China's 'Conscience' Missing in Action
Gao then joined the Communist Party and served in the army for three years. In 1991, he saw a newspaper advertisement that China wanted to train more lawyers. Against all odds, Gao studied by himself and passed the bar exam on his first attempt in 1995. Six years later, he won a legal debate competition, and government officials named him one of the nation's top attorneys.
Gao began taking human-rights cases in 2003, mostly on a pro bono basis. After winning the largest sum for a medical malpractice suit in Chinese history, Gao gained attention not only for his legal ability but also for his compassion. He began taking on more and more human-rights cases, including those of persecuted Christians and Falun Gong believers.
Geng He told CT that her husband began regularly attending a Beijing house church in 2005. She believed his "turning point" came when a minister prayed with him after a sermon. "Gao would get up at 6 a.m. and read the Bible for an hour," Geng He said. "He would attend Bible study and enjoyed singing some of the hymns. He read the Bible to the children and sometimes discussed the Bible with me too." In A China More Just, Gao says he was baptized in 2005 and became a member of a house church.
Around this time, Gao made his voice heard beyond courtrooms through speeches, organized protests, and letters to the government calling for reform. In his book, Gao describes how the government's lack of response to human-rights violations disgusted him.
Another turning point came in 2005, when the couple quit the Communist Party, publicly calling it "inhuman, unjust, and evil." In response, the government shut down Gao's law firm, and the family lost its livelihood.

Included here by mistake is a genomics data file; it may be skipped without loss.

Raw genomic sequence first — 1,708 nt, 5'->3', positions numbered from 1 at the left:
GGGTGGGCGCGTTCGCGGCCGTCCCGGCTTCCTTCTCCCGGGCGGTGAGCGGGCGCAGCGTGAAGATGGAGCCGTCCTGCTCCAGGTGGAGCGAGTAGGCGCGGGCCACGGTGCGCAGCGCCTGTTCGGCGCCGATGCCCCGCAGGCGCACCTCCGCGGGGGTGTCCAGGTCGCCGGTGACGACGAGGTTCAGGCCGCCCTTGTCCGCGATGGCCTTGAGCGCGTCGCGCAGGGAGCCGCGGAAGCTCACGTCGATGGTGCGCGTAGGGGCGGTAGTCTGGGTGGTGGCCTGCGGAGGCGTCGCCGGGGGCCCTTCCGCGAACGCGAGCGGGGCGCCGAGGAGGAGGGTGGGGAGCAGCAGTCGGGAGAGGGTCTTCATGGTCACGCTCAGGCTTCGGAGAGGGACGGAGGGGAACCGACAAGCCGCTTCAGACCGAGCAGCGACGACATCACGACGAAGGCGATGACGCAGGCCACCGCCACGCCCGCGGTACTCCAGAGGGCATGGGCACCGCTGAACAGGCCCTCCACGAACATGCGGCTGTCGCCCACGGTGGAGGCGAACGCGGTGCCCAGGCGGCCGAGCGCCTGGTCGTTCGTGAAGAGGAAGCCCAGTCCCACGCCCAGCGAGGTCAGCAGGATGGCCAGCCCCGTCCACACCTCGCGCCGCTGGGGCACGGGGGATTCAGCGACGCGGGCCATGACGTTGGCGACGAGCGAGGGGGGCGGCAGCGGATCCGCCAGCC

Siege on the Family
In August 2006, government authorities placed Gao's family, including his now 16-year-old daughter and 5-year-old son, under constant and intense police surveillance. Family members had been watched since 2005, and they initially found this humorous, if annoying. Gao kept an online journal, "A Siege on My Family," and on occasion filmed the police who stayed outside their home or followed them when they went out.
One time when a plainclothes officer in an unmarked car was openly filming Gao, Geng He, and their friends, Gao promptly began filming him. The officer screamed threats and obscenities at Gao.
Gao responded, "Please, calm down! I'm a Christian, and I won't swear at you. Besides, we're both over 40, and we shouldn't wildly swear at a person."
But the surveillance intensified dramatically. Six to eight officers stayed inside their home at all times. Geng He told CT, "They would sit across the sofa and always be watching us. They even sat by our bedside when we slept."
Police barred all visitors from the house. When family members went outside, police followed them. On separate occasions, Geng He and her daughter were physically assaulted as they were out running errands or returning from school.
Despite the surveillance, Gao continued to speak out about human rights. He updated his journal daily. When the authorities took out the family's phone line and shut off Internet access, Gao read his journal over a cell phone to others who would post it online.
In September 2007, Gao wrote a letter to the U.S. Congress. He listed the ways China had refused to honor its own human-rights laws and implored the U.S. to take action, such as boycotting the 2008 Beijing Olympics. He concluded his letter by stating,